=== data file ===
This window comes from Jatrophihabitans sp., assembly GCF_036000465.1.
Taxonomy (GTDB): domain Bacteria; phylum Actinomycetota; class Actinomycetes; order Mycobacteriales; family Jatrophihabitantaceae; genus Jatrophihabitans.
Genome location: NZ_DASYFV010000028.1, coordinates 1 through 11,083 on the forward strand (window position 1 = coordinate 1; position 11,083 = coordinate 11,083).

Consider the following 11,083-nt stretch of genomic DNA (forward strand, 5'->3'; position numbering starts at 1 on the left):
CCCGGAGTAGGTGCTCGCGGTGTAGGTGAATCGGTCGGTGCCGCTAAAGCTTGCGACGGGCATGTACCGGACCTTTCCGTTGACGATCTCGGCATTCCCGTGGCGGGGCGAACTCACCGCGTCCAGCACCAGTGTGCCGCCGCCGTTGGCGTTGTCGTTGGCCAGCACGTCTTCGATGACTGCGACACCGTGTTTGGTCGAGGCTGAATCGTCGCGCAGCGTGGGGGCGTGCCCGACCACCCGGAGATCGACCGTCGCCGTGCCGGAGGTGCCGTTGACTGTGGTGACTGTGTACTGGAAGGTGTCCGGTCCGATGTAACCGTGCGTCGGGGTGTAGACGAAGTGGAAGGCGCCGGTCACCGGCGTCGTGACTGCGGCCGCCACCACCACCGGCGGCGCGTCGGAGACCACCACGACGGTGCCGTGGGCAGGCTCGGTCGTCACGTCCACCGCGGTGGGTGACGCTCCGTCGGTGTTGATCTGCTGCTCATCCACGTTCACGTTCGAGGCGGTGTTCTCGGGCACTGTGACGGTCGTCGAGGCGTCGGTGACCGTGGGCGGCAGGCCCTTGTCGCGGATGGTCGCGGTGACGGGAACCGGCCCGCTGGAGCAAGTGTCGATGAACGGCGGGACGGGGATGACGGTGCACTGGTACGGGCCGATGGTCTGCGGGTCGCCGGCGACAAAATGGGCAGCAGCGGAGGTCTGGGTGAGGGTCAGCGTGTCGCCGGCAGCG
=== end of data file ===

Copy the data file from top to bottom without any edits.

This window comes from Jatrophihabitans sp., assembly GCF_036000465.1.
Taxonomy (GTDB): domain Bacteria; phylum Actinomycetota; class Actinomycetes; order Mycobacteriales; family Jatrophihabitantaceae; genus Jatrophihabitans.
Genome location: NZ_DASYFV010000028.1, coordinates 1 through 11,083 on the forward strand (window position 1 = coordinate 1; position 11,083 = coordinate 11,083).

Consider the following 11,083-nt stretch of genomic DNA (forward strand, 5'->3'; position numbering starts at 1 on the left):
CCCGGAGTAGGTGCTCGCGGTGTAGGTGAATCGGTCGGTGCCGCTAAAGCTTGCGACGGGCATGTACCGGACCTTTCCGTTGACGATCTCGGCATTCCCGTGGCGGGGCGAACTCACCGCGTCCAGCACCAGTGTGCCGCCGCCGTTGGCGTTGTCGTTGGCCAGCACGTCTTCGATGACTGCGACACCGTGTTTGGTCGAGGCTGAATCGTCGCGCAGCGTGGGGGCGTGCCCGACCACCCGGAGATCGACCGTCGCCGTGCCGGAGGTGCCGTTGACTGTGGTGACTGTGTACTGGAAGGTGTCCGGTCCGATGTAACCGTGCGTCGGGGTGTAGACGAAGTGGAAGGCGCCGGTCACCGGCGTCGTGACTGCGGCCGCCACCACCACCGGCGGCGCGTCGGAGACCACCACGACGGTGCCGTGGGCAGGCTCGGTCGTCACGTCCACCGCGGTGGGTGACGCTCCGTCGGTGTTGATCTGCTGCTCATCCACGTTCACGTTCGAGGCGGTGTTCTCGGGCACTGTGACGGTCGTCGAGGCGTCGGTGACCGTGGGCGGCAGGCCCTTGTCGCGGATGGTCGCGGTGACGGGAACCGGCCCGCTGGAGCAAGTGTCGATGAACGGCGGGACGGGGATGACGGTGCACTGGTACGGGCCGATGGTCTGCGGGTCGCCGGCGACAAAATGGGCAGCAGCGGAGGTCTGGGTGAGGGTCAGCGTGTCGCCGGCAGCG